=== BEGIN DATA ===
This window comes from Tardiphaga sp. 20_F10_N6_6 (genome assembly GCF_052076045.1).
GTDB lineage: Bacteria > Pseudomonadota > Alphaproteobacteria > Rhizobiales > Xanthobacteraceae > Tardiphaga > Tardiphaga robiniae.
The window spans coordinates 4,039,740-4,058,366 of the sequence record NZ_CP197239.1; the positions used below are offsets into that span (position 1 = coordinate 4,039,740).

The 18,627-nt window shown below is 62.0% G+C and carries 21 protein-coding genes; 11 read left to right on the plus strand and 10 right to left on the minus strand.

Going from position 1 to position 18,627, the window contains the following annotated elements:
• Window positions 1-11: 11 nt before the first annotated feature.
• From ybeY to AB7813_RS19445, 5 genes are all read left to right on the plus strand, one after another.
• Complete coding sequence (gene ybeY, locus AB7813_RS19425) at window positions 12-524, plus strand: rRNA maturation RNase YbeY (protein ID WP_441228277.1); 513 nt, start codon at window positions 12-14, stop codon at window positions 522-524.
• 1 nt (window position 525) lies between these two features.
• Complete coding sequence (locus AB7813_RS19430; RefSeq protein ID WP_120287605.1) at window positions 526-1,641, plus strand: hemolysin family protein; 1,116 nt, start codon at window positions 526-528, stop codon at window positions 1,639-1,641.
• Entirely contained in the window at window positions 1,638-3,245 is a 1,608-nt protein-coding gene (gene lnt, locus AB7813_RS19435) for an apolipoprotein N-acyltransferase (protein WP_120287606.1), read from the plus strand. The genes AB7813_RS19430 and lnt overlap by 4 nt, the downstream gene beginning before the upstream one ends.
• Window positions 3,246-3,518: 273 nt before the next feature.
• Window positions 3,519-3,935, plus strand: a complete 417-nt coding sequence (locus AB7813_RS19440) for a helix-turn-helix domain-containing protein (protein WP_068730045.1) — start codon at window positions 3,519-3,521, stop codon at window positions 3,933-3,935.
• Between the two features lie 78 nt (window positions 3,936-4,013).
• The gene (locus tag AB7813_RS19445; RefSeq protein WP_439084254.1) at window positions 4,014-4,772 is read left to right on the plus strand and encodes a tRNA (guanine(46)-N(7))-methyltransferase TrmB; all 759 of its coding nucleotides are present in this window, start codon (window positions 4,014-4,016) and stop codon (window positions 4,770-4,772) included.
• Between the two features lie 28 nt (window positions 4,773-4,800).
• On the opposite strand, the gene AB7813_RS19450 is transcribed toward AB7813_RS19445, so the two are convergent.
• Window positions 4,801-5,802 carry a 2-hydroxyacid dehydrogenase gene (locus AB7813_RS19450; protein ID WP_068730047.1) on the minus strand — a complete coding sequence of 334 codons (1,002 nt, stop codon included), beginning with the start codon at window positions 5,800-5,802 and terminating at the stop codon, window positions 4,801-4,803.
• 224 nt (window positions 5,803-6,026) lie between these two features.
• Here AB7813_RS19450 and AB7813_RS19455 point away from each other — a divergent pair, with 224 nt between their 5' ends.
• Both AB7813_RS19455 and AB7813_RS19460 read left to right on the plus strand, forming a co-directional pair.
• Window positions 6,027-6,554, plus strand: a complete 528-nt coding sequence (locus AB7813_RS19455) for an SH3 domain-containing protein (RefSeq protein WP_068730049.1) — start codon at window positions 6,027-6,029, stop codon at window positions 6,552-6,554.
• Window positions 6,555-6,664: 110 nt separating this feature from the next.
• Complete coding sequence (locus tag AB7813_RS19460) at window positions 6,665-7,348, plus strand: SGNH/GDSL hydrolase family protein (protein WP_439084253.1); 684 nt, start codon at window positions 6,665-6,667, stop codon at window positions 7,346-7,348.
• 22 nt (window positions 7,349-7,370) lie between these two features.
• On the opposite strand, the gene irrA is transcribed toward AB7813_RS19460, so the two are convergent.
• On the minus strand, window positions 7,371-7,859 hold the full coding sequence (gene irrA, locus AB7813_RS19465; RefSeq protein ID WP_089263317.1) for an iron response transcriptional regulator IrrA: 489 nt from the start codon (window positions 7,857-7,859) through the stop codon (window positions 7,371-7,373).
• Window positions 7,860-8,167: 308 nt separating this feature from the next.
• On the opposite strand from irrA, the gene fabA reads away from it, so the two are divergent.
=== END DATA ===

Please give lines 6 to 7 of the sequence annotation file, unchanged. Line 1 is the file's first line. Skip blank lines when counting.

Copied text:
• Window positions 1-11: 11 nt before the first annotated feature.
• From ybeY to AB7813_RS19445, 5 genes are all read left to right on the plus strand, one after another.